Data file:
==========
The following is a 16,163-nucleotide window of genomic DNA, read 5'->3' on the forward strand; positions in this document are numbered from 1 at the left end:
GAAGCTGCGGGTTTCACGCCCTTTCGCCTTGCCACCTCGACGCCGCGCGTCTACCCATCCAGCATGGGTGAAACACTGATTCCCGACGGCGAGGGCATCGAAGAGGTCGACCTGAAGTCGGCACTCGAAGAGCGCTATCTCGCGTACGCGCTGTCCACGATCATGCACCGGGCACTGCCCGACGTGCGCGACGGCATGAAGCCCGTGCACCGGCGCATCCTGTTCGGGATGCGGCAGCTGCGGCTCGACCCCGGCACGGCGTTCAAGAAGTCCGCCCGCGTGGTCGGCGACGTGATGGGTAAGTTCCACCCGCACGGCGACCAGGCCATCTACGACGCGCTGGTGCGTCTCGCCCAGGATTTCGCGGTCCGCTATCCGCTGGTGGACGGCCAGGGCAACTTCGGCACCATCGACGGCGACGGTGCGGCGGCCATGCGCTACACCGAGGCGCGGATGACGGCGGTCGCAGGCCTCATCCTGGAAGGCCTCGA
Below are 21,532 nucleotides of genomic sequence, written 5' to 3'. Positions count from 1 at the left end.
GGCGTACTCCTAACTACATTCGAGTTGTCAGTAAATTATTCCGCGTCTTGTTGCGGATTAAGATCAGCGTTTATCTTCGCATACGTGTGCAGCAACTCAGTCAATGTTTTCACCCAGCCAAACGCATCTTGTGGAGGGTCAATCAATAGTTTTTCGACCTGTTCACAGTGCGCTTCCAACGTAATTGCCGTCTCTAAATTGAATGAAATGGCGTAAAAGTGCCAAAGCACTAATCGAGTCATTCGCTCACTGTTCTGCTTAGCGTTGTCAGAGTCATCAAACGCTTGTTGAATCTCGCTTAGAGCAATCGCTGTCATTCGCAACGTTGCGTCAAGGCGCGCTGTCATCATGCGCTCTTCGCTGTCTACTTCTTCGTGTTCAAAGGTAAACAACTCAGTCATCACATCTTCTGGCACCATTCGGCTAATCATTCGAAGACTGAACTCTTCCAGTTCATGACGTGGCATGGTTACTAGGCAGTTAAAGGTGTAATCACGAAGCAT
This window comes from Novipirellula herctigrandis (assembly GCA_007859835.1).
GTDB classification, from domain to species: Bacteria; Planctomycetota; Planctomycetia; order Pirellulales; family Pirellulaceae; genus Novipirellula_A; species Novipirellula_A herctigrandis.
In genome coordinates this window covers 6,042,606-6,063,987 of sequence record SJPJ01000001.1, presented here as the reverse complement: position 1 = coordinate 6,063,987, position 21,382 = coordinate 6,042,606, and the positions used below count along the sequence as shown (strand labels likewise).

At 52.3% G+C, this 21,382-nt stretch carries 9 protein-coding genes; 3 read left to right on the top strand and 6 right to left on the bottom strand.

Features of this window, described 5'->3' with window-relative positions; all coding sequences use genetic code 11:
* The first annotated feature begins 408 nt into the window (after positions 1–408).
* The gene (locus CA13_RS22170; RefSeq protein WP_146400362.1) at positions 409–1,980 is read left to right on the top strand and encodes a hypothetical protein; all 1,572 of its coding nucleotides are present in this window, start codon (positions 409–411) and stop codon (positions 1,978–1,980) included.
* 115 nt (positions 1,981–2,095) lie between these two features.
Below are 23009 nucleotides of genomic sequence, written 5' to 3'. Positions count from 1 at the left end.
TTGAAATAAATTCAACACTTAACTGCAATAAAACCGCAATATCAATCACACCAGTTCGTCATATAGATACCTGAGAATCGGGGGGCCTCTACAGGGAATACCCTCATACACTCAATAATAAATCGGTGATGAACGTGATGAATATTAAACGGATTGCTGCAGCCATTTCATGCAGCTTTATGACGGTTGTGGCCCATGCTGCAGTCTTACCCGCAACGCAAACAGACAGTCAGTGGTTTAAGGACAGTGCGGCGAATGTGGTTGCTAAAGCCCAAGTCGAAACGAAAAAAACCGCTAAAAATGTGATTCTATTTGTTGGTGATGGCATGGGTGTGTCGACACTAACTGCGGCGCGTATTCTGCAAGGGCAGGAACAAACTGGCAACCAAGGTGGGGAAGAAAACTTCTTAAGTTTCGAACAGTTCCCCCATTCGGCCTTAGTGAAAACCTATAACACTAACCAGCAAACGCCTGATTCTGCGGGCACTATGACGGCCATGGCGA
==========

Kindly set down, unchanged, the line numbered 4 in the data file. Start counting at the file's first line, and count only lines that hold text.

GGCGTACTCCTAACTACATTCGAGTTGTCAGTAAATTATTCCGCGTCTTGTTGCGGATTAAGATCAGCGTTTATCTTCGCATACGTGTGCAGCAACTCAGTCAATGTTTTCACCCAGCCAAACGCATCTTGTGGAGGGTCAATCAATAGTTTTTCGACCTGTTCACAGTGCGCTTCCAACGTAATTGCCGTCTCTAAATTGAATGAAATGGCGTAAAAGTGCCAAAGCACTAATCGAGTCATTCGCTCACTGTTCTGCTTAGCGTTGTCAGAGTCATCAAACGCTTGTTGAATCTCGCTTAGAGCAATCGCTGTCATTCGCAACGTTGCGTCAAGGCGCGCTGTCATCATGCGCTCTTCGCTGTCTACTTCTTCGTGTTCAAAGGTAAACAACTCAGTCATCACATCTTCTGGCACCATTCGGCTAATCATTCGAAGACTGAACTCTTCCAGTTCATGACGTGGCATGGTTACTAGGCAGTTAAAGGTGTAATCACGAAGCAT